Sports --and "X" Sports
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(last worked on: July 19th, 2019)

Celebrating the ample challenges and peak experiences to be
had from traditional, non-contact, sports and recreations.

What a crazy culture we live in!

* From amateur cell phone videos to professional commercial break productions to "Ninja Warrior" contestant backgrounders --even to Public Broadcasting System national parks specials (white water kayaking or climbing the face of El Capitan, say), we're seeing what amounts to the normalization of daring-do stunts in which lives hang by a thread of luck, athletic skill and strength. There've been hundreds of needless deaths as a consequence of taking "selfies" while standing on, leaping across or hanging precariously from insanely dangerous perches. Each media event inspires copycat immitations of such diagnosable behavior. Some day we'll see headlines about the totals: a nation of invalids.

* Dr. Vani J Sabesan did a medical study:


--of extreme sports injuries which was based on data for injuries (just those formally reported, of course) --over a 12 year period between 2000 and 2011. They totaled out at 4,000,000 injuries(!) --despite that the study was limited to just the 7 Winter and Summer Olympic "X games" inspired sports. Of that total, 452,000 were serious head and neck injuries. Skateboarding, being so affordable, common, parentally and municipally supported, did the most damage: 129,000 head and neck injuries.

When will we be presented with an inventory of disabled youth --who even the public television channels I watch glorify as brave heroes --who overcome their disabilities --sufficiently to once again put themselves at great risk and public support --pursuing extreme sports. (Did you see the movie: "idiocracy"?)

* For a starting point, the World Health Organization has estimated that one billion people --over 15% of the world's population, are living with a (however sourced) long term disability, so we sure don't need any more injuries. However, the U.S. Centers for Disease Control has dished out the alarming statistics that, of an estimated 30,000,000 USA kids active in organized sports, there are 5.5 million reported injuries: 3.5 million under the age of 14 plus 2 million of high school age who require medical treatment --18%. That involved 500,000 doctor visits and 30,000 hospitalizations. --Goodgawd! (April 11th, 2015 information from The Tennessean).

* I suppose it's a quest for a thrills/rushes and attention that make a person place her/himself at great risk and (over time) certain injury --perhaps of a life-long debilitating nature. Even as our society gains a dim awareness about the inherent injuries in school sponsored football, we rush head-long (literally) into myriad "X" sporting events.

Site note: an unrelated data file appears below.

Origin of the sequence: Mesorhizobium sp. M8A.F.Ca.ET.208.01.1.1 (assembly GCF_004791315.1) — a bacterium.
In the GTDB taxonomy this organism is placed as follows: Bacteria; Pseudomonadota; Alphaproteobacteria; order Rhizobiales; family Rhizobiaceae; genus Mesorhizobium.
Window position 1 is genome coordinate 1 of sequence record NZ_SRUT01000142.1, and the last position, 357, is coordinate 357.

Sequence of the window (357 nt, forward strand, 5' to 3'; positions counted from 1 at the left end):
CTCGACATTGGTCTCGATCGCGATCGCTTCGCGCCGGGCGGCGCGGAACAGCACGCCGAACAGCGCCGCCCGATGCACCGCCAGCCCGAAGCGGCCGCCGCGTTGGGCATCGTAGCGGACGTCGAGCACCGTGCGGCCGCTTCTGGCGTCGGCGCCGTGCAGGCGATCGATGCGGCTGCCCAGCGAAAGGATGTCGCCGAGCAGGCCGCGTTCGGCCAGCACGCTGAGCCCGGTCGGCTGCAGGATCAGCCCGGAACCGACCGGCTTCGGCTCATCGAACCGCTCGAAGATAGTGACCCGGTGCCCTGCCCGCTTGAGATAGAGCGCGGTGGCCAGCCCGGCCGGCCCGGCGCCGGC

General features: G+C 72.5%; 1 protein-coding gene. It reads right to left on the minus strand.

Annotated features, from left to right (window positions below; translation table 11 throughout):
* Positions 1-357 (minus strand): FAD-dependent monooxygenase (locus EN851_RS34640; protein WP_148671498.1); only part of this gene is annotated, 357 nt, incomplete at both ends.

How does this fit into a society which insists upon automobile air-bags and automatic brakes, special child restraints, child-safe toys, safety measures and warnings at every turn? Where's the outrage when extreme sports are telecast to inspire mimicry by impressionable youth? (Or should I just accept it that we live in an "idiocracy", and try to minimize my own exposure to its hazards?)

* What are parents thinking (!) when they buy their kid a BMX style bicycle?

A person wakes up bored and empty ("oh what to do?!"), sees a video that celebrates some idiotic daring-do, then over a cliff he goes --perhaps to realize camaraderie with fellow participants, or (for the moment) to become the focus of popular attention.

There's been focused awareness upon "BMX" and regular type bicycles going way back. A medical study done in 1985 ("BMX compared with ordinary bicycle accidents" by C M Illingworth) pointed out that ordinary kids' bikes (plus childish behavior, plus our insane systems of traffic) resulted in a daily harvest of serious injuries comparable to BMX stunt riding. It's my perception that rates of injury have only increased since then.

For some common references among us, a few examples (followed in order from the web page:


* "Base jumping": "1 death in 60 participants". (But that looks like spongy data. Maybe they meant 1 in 60 participations?.)

* Underwater cave diving: maybe 20 times as hazardous as normal diving. This is an example of --what might well be a legitimate (amateur or professional) pursuit --of discovery, knowledge, mapping, or simply marine beauty. Of course: it could also be done stupidly --for the perverse thrill of taking risks.

* Mountain climbing: Ah come on: there are plenty of high place vistas to safely visit in this world and few if any discoveries yet to be made by personally climbing to high altitudes. Send up a drone, a balloon, or fly up in a helicopter --should you have some kind of a high altitude research project.

* Horseback riding: Even without adding in steeple chasing (now called "cross country"), horse riding beats motorcycling for injuries. Add in steeple chasing and the rate of casualties goes up by 100x. Then there's the poor trusting horse --who brakes a leg and might well have to be put down. Moral idiocy!

Take this link for a run-down of today's needless hazards in the name of "sports".

"Bull leaping" on the ancient island of Crete (before 1100 BCE)^

While today's "X" and contact sporting events are tame when compared to ancient traditions of grisly arena sports, they compare poorly with what passes for today's civilized cultural and family values.

^ We don't know for sure if bull leaping was a sport. There's a chance it might have been a religious practice, or maybe just an astronomically based art/cultural theme. The text of the Minoan language [Linear-A] has yet to be translated (--something one might get into --instead of break-neck sports).

* There are so many better things to do: